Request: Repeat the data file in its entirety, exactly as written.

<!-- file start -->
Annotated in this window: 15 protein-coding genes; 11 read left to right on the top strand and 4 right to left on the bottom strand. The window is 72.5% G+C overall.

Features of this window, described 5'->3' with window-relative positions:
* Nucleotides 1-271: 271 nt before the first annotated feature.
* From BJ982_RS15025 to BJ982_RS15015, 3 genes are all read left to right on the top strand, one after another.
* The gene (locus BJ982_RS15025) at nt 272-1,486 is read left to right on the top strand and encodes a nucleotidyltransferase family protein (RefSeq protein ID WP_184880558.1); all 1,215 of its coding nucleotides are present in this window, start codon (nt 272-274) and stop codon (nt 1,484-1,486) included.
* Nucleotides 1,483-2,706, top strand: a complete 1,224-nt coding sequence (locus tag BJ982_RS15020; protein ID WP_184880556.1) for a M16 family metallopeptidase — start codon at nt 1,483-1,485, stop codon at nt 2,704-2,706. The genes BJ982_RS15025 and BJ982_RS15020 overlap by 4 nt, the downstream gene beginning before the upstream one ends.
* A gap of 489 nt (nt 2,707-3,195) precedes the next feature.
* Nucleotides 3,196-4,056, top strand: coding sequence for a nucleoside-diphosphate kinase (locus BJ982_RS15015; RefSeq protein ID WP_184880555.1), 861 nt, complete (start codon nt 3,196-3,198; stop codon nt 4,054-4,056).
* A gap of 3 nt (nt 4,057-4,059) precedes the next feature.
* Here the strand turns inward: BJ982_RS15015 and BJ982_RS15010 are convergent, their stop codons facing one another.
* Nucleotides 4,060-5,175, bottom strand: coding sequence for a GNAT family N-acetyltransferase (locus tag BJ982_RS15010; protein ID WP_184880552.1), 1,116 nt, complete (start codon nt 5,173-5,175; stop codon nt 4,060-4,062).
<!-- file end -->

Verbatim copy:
Annotated in this window: 15 protein-coding genes; 11 read left to right on the top strand and 4 right to left on the bottom strand. The window is 72.5% G+C overall.

Features of this window, described 5'->3' with window-relative positions:
* Nucleotides 1-271: 271 nt before the first annotated feature.
* From BJ982_RS15025 to BJ982_RS15015, 3 genes are all read left to right on the top strand, one after another.
* The gene (locus BJ982_RS15025) at nt 272-1,486 is read left to right on the top strand and encodes a nucleotidyltransferase family protein (RefSeq protein ID WP_184880558.1); all 1,215 of its coding nucleotides are present in this window, start codon (nt 272-274) and stop codon (nt 1,484-1,486) included.
* Nucleotides 1,483-2,706, top strand: a complete 1,224-nt coding sequence (locus tag BJ982_RS15020; protein ID WP_184880556.1) for a M16 family metallopeptidase — start codon at nt 1,483-1,485, stop codon at nt 2,704-2,706. The genes BJ982_RS15025 and BJ982_RS15020 overlap by 4 nt, the downstream gene beginning before the upstream one ends.
* A gap of 489 nt (nt 2,707-3,195) precedes the next feature.
* Nucleotides 3,196-4,056, top strand: coding sequence for a nucleoside-diphosphate kinase (locus BJ982_RS15015; RefSeq protein ID WP_184880555.1), 861 nt, complete (start codon nt 3,196-3,198; stop codon nt 4,054-4,056).
* A gap of 3 nt (nt 4,057-4,059) precedes the next feature.
* Here the strand turns inward: BJ982_RS15015 and BJ982_RS15010 are convergent, their stop codons facing one another.
* Nucleotides 4,060-5,175, bottom strand: coding sequence for a GNAT family N-acetyltransferase (locus tag BJ982_RS15010; protein ID WP_184880552.1), 1,116 nt, complete (start codon nt 5,173-5,175; stop codon nt 4,060-4,062).